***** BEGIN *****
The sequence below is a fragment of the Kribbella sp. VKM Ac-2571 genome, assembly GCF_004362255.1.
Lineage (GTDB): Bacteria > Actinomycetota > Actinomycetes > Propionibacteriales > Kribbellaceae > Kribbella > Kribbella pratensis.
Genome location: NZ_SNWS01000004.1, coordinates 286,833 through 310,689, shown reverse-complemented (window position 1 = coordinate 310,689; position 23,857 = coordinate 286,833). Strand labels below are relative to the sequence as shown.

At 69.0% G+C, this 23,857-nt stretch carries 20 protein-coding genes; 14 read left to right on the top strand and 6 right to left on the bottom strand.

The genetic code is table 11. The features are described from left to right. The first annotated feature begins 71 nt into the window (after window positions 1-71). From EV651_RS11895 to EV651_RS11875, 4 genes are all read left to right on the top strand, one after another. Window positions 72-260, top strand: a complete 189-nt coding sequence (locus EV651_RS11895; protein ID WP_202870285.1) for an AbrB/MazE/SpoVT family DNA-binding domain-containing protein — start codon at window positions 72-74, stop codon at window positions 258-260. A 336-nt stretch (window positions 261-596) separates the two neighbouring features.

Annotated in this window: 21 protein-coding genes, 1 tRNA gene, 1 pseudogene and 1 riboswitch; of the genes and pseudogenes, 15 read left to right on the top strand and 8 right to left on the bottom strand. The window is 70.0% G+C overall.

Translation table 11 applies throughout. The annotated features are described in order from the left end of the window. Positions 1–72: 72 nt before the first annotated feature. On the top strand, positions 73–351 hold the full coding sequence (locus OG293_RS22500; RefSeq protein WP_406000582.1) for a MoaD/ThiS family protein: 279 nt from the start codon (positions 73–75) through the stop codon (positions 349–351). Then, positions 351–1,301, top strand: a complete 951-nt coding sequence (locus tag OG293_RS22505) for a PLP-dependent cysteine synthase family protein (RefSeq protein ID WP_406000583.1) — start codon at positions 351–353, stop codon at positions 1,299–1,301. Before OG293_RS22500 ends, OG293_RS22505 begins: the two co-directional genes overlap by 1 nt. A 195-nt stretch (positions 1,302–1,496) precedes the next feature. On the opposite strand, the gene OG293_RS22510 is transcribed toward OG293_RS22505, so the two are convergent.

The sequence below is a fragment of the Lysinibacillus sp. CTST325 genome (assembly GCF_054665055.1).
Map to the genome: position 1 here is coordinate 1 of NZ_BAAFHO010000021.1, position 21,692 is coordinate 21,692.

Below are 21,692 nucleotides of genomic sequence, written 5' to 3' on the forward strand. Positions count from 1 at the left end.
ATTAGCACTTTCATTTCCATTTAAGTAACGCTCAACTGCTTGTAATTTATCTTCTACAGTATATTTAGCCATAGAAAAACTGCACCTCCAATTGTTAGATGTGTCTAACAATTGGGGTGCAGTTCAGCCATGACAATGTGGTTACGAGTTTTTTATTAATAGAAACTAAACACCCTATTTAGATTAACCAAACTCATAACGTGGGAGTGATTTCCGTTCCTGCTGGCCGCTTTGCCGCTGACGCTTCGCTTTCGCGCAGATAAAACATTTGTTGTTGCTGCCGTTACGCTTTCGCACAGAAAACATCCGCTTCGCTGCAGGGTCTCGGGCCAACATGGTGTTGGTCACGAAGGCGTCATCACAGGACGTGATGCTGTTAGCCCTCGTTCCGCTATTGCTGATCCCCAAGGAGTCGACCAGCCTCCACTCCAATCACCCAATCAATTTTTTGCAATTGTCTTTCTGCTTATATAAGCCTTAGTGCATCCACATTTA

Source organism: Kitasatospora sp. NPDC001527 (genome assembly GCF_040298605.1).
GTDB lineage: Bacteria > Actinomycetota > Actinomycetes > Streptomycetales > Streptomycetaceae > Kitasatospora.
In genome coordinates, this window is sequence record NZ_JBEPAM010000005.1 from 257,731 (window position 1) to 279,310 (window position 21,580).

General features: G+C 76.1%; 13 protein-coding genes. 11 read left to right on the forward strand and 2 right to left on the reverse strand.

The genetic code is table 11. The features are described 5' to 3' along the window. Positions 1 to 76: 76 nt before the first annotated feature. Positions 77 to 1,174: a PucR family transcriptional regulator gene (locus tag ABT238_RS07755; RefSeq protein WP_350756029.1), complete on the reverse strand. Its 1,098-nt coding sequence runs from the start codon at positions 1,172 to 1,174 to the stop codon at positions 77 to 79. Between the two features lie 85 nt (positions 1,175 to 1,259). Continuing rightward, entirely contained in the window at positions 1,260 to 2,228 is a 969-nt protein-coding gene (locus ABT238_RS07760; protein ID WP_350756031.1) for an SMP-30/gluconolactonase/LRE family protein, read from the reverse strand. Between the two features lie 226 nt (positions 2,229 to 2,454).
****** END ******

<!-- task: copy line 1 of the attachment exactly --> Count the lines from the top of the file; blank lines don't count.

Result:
The sequence below is a fragment of the Kribbella sp. VKM Ac-2571 genome, assembly GCF_004362255.1.